Heart health during the menopause


This month we speak to Andrew Petrou, a practising Osteopath and registered Dietary Counsellor based in London. Andrew has over 10 years of experience working in the health and fitness industry, this month he shares some expert advice and understanding of the importance of heart health, especially during the menopause.

The risk of heart disease rises for everyone as they age, but for women symptoms can become more evident after the onset of menopause. Did you know that cardiovascular disease (CVD) is the leading cause of death for women age 65 and older in the UK?

Menopause does not cause cardiovascular diseases. However, certain risk factors increase around the time of menopause and a high-fat diet, smoking or other unhealthy habits begun earlier in life can also start to take its toll.

It is important to understand that menopause is not a disease. It is  a natural phase of every woman’s life cycle and it’s important for women, as they approach menopause, to really take control  of their health.

In the UK, on average, the onset of menopause, when menstrual periods permanently stop, occurs around the age of 51. After menopause, a woman’s risk of CVD increases (especially after the age of 65), and ultimately more women die of these conditions than men.

Oestrogen levels may play a role

A decline in the natural hormone oestrogen may be a factor in heart disease increase among post-menopausal women. Oestrogen is believed to have a positive effect on the inner layer of artery wall, helping to keep blood vessels flexible. That means they can relax and expand to accommodate blood flow.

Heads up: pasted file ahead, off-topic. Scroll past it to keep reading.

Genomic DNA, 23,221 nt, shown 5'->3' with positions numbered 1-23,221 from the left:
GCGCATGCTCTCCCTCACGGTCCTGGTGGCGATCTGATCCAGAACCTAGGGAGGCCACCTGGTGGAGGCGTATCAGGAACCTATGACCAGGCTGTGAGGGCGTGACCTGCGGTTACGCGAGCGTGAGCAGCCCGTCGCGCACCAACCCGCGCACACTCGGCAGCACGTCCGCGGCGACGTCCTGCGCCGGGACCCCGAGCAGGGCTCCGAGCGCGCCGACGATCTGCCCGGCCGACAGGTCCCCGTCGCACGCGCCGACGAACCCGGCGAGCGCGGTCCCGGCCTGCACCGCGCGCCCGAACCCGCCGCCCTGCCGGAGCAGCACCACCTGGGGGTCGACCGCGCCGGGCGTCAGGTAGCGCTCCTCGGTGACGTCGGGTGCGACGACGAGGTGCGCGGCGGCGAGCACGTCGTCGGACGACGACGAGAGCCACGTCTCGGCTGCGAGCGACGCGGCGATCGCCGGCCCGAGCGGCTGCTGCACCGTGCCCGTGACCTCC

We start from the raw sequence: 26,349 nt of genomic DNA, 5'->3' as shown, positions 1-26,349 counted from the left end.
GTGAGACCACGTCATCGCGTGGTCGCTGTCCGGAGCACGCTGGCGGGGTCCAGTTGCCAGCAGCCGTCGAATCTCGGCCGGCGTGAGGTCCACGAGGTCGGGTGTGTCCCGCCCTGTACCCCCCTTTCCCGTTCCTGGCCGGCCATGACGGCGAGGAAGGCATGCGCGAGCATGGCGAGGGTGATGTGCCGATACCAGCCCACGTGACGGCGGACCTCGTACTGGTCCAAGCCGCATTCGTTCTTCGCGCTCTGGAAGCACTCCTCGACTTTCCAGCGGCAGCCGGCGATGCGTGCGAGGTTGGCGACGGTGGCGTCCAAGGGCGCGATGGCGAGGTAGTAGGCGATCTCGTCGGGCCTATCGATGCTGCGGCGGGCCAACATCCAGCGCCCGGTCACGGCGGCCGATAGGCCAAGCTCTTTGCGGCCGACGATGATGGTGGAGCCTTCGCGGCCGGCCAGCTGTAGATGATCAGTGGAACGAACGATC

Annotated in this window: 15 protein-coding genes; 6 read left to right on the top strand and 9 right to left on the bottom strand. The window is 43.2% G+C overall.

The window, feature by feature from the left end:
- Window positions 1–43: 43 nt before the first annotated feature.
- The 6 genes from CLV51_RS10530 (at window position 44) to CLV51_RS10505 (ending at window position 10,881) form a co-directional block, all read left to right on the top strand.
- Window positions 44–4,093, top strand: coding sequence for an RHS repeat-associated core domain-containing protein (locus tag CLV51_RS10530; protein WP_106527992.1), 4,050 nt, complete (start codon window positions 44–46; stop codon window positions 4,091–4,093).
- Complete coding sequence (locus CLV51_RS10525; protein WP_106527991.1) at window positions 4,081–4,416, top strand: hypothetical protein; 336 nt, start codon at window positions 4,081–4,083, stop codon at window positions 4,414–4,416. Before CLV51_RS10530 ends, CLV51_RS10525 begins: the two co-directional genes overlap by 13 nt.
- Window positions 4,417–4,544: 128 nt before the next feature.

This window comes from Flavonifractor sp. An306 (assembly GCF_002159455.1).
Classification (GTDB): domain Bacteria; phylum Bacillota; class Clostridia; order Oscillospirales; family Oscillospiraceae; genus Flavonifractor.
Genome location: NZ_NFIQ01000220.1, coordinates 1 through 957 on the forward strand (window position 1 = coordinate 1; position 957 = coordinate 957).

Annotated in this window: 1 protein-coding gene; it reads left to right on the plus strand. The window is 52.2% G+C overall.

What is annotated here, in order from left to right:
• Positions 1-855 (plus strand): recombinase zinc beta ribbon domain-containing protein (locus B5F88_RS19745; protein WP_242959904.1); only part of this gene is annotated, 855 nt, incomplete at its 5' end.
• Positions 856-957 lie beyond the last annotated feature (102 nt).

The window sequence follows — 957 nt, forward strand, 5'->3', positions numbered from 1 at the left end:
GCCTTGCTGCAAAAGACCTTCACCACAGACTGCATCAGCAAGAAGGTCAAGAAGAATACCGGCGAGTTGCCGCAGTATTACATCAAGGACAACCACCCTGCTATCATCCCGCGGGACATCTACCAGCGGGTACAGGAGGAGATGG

Furthermore, Oestrogen decline isn’t the only reason women face a higher cardiovascular disease risk after reaching menopause.

The menopause, or the period leading up to it (the peri-menopause) is characterised by systemic, assorted changes throughout the body. Blood pressure starts to go up. LDL cholesterol, or “bad” cholesterol, tends to increase while HDL, or “good” cholesterol declines or remains the same. Triglycerides, certain types of fats in the blood, also increase, and arteries become less elastic, or calcify (for want of a better term).

Strive for heart health

While family history of heart disease contributes widely to your risk, if you’ve followed a healthy lifestyle and continue doing so as you approach the menopause, your risk for heart disease and stroke is lower.

Women should take care of their heart through regular exercise, balanced, nutrient rich nutrition and by eliminating unhealthy habits  such as smoking, which may contribute to early menopause, increase the risk of blood clots, decrease the flexibility of arteries and lower the levels of HDL cholesterol.

Women should aim for at least 150 minutes of physical activity each week to help prevent heart disease. Walking, cycling, dancing or swimming — activities that use larger muscles at low resistance — are good aerobic exercises.  If these are combined with 2-3 sessions of weighted training, you can begin to address bone health, another primary health concern for women post-menopause.

Supplementation can be a great benefit (in conjunction with a balanced diet).  Look for a good quality Omega 3 fish oil and a good multi-vitamin.  Single supplements like Vitamin D3, Vitamin K2 (in MK7 form), calcium, and magnesium, although targeted for bone health, also have benefits for the heart. If you have been taken off oestrogen, you can always consider a good quality isoflavone supplement such as Promensil (data is slowly emerging showing red clover isoflavones may provide long term bone and heart health benefits).

Know the common symptoms of a heart attack common in women

In women a heart attack often has different signs than in men, which can lead to delays in treatment and a higher death rate. Seek medical care urgently if you have:

  • Chest pain, pressure, or squeezing
  • Pain in your jaw, arms, back, or neck
  • Extreme fatigue
  • Shortness of breath, nausea, and feeling lightheaded
  • Unusual sweating
  • Upper stomach pain

The good news is a healthy diet and lifestyle can keep your heart happy and healthy!